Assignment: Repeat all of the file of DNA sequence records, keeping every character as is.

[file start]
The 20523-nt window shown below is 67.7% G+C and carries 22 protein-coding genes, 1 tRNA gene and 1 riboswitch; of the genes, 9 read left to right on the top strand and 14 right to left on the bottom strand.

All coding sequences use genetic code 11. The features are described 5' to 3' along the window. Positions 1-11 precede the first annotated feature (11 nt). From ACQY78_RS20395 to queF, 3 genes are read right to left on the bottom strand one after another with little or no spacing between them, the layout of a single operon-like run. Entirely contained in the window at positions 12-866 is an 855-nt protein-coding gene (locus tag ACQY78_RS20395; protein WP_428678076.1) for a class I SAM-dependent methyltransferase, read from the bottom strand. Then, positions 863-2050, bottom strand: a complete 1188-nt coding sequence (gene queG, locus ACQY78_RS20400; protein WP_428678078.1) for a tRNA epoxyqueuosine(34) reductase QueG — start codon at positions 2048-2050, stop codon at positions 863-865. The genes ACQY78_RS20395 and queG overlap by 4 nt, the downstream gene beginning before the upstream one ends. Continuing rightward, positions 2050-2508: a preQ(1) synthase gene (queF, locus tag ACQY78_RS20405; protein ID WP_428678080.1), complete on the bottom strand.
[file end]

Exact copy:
The 20523-nt window shown below is 67.7% G+C and carries 22 protein-coding genes, 1 tRNA gene and 1 riboswitch; of the genes, 9 read left to right on the top strand and 14 right to left on the bottom strand.

All coding sequences use genetic code 11. The features are described 5' to 3' along the window. Positions 1-11 precede the first annotated feature (11 nt). From ACQY78_RS20395 to queF, 3 genes are read right to left on the bottom strand one after another with little or no spacing between them, the layout of a single operon-like run. Entirely contained in the window at positions 12-866 is an 855-nt protein-coding gene (locus tag ACQY78_RS20395; protein WP_428678076.1) for a class I SAM-dependent methyltransferase, read from the bottom strand. Then, positions 863-2050, bottom strand: a complete 1188-nt coding sequence (gene queG, locus ACQY78_RS20400; protein WP_428678078.1) for a tRNA epoxyqueuosine(34) reductase QueG — start codon at positions 2048-2050, stop codon at positions 863-865. The genes ACQY78_RS20395 and queG overlap by 4 nt, the downstream gene beginning before the upstream one ends. Continuing rightward, positions 2050-2508: a preQ(1) synthase gene (queF, locus tag ACQY78_RS20405; protein ID WP_428678080.1), complete on the bottom strand.